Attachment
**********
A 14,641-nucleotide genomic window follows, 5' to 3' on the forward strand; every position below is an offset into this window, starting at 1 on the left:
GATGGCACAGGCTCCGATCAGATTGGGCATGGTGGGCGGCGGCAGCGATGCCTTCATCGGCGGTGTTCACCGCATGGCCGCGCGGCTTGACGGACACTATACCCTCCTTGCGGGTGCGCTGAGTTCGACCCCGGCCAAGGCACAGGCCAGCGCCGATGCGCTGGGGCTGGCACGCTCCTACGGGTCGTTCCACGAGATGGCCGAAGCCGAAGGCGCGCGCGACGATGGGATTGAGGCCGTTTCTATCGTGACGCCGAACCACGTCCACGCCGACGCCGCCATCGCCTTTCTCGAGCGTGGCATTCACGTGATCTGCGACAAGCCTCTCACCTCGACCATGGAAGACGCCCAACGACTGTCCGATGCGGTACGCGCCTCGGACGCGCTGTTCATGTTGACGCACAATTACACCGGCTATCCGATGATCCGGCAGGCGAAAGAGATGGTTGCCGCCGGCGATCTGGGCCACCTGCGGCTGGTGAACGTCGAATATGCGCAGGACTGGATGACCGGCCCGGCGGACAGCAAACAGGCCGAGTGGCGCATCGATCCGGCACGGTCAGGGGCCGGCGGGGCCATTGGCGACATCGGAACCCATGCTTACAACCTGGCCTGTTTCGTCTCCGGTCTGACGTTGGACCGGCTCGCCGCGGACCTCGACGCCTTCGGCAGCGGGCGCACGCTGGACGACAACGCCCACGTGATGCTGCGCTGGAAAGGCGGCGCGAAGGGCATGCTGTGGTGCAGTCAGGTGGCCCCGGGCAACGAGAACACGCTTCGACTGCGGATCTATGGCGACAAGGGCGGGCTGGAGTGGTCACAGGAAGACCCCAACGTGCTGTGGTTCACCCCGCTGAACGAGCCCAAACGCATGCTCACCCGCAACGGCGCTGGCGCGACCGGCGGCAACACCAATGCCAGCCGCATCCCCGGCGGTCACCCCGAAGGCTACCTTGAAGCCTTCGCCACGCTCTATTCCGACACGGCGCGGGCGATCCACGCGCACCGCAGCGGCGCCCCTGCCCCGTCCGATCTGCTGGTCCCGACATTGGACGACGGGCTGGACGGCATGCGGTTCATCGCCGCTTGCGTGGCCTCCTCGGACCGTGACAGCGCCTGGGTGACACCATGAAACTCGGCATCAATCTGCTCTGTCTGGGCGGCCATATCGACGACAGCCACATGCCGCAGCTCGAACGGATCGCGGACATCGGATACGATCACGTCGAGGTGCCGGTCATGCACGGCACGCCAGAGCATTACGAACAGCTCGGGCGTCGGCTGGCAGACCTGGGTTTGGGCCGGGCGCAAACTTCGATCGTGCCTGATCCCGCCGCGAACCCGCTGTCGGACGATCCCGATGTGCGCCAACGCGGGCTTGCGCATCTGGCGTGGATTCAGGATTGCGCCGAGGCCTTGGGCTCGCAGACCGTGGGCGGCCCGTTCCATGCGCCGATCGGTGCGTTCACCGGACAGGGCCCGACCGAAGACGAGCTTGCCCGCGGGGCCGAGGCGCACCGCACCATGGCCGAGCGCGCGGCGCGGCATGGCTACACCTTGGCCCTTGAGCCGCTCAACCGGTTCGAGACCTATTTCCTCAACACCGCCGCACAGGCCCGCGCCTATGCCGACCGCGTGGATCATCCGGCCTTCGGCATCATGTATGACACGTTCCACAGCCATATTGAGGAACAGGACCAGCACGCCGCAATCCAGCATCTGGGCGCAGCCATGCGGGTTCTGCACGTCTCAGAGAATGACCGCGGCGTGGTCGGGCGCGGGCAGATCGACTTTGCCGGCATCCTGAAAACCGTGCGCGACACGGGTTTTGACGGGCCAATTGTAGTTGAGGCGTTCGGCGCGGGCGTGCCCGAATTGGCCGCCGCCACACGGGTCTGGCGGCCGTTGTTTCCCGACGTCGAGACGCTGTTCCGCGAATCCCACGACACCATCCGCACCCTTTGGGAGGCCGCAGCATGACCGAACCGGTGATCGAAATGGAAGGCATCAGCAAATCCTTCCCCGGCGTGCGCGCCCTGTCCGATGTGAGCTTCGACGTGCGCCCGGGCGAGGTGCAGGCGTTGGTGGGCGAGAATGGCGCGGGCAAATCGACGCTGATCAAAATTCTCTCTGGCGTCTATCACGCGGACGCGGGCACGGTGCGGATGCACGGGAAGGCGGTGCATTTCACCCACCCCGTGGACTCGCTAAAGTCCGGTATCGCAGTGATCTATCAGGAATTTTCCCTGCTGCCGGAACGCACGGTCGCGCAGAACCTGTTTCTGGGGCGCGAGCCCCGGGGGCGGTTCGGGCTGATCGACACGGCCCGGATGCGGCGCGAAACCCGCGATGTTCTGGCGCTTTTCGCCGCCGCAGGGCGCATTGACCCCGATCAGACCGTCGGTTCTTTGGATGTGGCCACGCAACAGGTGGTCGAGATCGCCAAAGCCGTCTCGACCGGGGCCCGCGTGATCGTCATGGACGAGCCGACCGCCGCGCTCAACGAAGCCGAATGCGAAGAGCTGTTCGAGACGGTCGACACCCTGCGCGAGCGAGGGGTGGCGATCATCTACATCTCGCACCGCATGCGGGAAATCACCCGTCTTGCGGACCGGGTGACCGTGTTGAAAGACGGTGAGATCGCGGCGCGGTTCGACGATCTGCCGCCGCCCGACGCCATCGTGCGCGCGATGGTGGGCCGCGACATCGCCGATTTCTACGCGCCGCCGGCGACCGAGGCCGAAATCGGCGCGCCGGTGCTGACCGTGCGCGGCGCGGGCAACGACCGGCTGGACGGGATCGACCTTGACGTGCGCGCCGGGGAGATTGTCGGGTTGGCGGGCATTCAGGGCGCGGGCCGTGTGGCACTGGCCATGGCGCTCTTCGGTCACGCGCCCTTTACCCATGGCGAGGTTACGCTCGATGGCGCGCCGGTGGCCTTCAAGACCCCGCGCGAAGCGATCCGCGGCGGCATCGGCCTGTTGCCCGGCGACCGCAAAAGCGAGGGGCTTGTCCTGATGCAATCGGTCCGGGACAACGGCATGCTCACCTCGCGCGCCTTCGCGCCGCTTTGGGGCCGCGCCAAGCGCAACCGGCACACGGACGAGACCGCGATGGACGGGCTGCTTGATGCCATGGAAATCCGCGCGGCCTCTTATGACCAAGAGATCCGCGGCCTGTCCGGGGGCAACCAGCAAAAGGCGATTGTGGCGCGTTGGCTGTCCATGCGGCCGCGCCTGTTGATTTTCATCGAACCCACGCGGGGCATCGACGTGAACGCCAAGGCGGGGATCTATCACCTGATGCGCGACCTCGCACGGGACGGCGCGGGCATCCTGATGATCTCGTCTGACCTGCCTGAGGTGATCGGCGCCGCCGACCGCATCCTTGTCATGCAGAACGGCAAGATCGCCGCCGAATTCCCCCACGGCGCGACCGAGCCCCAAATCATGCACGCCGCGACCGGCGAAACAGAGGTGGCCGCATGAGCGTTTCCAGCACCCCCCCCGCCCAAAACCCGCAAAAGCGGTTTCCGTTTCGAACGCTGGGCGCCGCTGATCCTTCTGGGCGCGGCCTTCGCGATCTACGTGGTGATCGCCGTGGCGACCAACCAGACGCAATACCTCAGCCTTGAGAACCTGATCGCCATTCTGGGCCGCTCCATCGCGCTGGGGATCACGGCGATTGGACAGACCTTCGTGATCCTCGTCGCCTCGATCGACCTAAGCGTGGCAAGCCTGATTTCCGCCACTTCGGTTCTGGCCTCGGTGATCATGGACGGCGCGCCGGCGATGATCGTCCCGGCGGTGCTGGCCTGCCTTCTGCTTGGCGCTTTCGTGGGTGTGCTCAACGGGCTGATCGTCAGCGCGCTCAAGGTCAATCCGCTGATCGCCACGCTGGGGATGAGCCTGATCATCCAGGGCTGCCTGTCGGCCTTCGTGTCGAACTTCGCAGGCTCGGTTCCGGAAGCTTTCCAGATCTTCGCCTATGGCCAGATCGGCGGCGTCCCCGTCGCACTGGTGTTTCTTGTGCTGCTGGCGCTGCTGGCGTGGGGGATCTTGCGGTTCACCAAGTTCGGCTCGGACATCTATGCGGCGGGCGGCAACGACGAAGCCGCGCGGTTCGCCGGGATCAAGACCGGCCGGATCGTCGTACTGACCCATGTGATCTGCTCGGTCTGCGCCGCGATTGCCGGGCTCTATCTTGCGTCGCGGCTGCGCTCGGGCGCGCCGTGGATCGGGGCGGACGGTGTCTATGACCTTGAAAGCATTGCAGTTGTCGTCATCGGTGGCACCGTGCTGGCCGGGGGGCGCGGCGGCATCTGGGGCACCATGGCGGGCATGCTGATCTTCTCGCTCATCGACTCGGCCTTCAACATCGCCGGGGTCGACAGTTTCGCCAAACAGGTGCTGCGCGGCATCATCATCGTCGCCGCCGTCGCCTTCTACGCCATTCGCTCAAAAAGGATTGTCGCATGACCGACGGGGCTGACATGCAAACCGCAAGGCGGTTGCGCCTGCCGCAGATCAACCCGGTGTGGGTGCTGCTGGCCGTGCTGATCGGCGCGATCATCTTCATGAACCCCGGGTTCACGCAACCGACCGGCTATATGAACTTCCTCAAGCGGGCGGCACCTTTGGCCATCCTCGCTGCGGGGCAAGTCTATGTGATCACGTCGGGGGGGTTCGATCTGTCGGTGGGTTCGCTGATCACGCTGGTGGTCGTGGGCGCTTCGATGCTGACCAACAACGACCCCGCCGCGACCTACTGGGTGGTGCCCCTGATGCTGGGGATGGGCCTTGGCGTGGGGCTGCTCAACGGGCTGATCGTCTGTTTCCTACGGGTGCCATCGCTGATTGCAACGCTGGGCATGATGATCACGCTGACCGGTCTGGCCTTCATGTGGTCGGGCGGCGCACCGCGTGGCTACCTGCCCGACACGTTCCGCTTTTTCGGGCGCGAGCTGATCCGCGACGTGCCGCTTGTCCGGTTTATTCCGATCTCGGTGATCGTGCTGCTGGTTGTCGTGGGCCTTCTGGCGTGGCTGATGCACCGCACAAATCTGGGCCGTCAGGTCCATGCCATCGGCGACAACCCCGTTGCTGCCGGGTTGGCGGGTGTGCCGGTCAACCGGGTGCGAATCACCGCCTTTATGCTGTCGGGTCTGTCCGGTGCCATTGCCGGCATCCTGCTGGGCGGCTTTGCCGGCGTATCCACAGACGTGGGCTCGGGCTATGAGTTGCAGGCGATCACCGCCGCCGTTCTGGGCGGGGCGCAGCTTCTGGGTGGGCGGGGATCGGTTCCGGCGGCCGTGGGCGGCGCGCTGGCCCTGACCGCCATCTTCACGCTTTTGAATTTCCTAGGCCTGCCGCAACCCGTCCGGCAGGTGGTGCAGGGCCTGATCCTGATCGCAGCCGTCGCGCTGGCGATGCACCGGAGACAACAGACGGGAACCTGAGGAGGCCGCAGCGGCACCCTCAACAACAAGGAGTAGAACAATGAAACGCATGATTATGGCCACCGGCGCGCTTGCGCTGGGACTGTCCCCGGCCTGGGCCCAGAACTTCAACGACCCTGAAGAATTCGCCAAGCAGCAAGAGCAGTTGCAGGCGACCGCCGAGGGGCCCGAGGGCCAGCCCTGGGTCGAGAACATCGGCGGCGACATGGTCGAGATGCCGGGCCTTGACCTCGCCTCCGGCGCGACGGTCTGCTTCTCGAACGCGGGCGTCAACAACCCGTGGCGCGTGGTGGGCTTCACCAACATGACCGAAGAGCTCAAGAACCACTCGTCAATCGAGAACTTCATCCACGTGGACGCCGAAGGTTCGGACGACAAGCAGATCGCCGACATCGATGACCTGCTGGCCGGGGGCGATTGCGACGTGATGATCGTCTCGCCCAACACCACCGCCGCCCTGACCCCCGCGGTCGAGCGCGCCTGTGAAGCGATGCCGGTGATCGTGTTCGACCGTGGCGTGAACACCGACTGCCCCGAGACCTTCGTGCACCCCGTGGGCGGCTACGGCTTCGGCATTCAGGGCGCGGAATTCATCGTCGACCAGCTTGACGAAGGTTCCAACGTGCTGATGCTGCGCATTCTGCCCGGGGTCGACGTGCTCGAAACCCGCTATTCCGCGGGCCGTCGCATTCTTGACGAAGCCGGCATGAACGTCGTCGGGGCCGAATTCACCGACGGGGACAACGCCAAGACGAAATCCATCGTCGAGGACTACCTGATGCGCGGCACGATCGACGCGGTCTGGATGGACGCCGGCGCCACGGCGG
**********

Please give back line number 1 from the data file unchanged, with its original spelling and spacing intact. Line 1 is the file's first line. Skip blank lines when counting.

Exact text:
A 14,641-nucleotide genomic window follows, 5' to 3' on the forward strand; every position below is an offset into this window, starting at 1 on the left: